Drug helps fight obesity linked to certain genetic conditions

An FDA-approved drug can help some adults and pediatric patients with severe obesity.

Dr. David Meeker, CEO of Rhythm Pharmaceuticals, the biotech company that developed the drug, Imcivree, says once administered through an injection it activates the MC4 receptor pathway in the brain, which is responsible for sending a signal that regulates hunger, energy expenditure and consequently body weight.

"This is not simple obesity, this is a rare genetic disease that destroys lives," he said. "They eat a full meal, they're still hungry."

Currently, the prescription drug is approved for three specific genetic diseases, which affect approximately 1,000 to 2,000 patients in the United States. The company hopes the drug will get approval for defects in 30 additional genes.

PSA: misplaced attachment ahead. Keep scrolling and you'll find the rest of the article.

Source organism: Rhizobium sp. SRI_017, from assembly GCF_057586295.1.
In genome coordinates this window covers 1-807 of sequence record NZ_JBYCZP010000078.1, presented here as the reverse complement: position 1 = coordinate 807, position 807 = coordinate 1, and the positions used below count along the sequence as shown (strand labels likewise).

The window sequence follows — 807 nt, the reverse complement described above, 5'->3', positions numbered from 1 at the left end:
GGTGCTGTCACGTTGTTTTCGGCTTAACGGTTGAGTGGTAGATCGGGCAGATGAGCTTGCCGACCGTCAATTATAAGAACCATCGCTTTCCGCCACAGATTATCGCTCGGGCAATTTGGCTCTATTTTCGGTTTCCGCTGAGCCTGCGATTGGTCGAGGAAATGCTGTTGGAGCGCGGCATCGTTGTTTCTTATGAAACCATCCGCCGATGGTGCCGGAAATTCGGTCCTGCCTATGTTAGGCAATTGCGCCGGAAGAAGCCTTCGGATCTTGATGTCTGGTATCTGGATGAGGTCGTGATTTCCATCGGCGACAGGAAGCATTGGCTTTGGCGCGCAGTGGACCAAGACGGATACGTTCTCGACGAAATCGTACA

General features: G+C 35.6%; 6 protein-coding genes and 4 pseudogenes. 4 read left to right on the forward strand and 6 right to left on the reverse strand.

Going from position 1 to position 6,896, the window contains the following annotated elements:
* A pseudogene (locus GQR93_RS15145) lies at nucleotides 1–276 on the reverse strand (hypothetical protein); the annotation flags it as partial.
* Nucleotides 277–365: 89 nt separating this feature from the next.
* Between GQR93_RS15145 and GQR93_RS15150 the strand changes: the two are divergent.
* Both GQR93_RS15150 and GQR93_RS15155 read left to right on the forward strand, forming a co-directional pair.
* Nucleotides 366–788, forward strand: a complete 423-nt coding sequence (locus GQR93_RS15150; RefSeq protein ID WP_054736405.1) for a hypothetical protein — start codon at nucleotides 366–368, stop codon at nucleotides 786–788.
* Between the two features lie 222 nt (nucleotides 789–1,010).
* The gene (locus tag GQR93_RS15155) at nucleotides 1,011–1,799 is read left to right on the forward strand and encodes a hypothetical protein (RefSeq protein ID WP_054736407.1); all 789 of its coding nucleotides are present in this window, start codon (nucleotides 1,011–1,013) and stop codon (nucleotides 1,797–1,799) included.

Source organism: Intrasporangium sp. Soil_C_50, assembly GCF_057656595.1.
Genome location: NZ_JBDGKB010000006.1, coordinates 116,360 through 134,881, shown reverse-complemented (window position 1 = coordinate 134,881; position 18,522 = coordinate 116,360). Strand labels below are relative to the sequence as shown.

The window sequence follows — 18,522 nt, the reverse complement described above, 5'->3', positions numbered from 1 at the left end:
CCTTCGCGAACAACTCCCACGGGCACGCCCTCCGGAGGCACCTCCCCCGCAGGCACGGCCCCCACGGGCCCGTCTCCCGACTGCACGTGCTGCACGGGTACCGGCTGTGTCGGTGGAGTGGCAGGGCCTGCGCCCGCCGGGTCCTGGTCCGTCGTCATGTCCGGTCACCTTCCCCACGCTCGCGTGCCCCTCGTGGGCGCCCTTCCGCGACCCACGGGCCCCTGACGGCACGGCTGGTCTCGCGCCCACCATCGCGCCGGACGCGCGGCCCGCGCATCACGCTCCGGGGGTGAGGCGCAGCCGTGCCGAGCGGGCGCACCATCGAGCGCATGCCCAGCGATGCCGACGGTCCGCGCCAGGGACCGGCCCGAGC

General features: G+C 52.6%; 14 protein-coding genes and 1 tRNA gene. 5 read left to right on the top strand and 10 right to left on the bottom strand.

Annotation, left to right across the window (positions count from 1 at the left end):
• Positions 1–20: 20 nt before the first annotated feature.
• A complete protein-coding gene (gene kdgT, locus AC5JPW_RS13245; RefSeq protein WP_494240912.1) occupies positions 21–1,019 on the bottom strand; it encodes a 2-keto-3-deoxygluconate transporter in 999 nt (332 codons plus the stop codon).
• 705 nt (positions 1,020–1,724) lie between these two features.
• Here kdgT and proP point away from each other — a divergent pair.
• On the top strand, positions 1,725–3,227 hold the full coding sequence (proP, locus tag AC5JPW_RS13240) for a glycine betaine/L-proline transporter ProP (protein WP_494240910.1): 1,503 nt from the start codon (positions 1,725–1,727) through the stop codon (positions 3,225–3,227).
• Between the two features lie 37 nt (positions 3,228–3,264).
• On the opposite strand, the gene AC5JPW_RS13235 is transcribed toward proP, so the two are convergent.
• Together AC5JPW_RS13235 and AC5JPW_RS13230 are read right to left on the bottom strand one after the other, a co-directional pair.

"If you have a defect in that pathway we essentially bypass your defect, and we can restore the function of that pathway so when you do eat a meal you will feel full," Meeker said.

Phases 2 and 3 of clinical trials for additional diseases have shown successful weight-loss.

Dr. Jennifer Miller explains these rare yet extreme cases oftentimes become noticeable in a patient as young as six months.

"One of the patients in the study when she was about 8 or 9, her mom told me she used to have to sleep in a kitchen chair propped up against the refrigerator at night so that the kid wouldn't sneak out of her room and get into the refrigerator to get some food," Dr. Miller said.

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Dr. Roger Cone, the director of Life Sciences Institute at the University of Michigan, told FOX 5 NY the drug is a step in the right direction but hoped it would be more useful for common dietary and genetic forms of obesity.

"It's many, many years off but it's an important discovery," he said.

Additional trials are planned for patients between the ages of 2 and 6.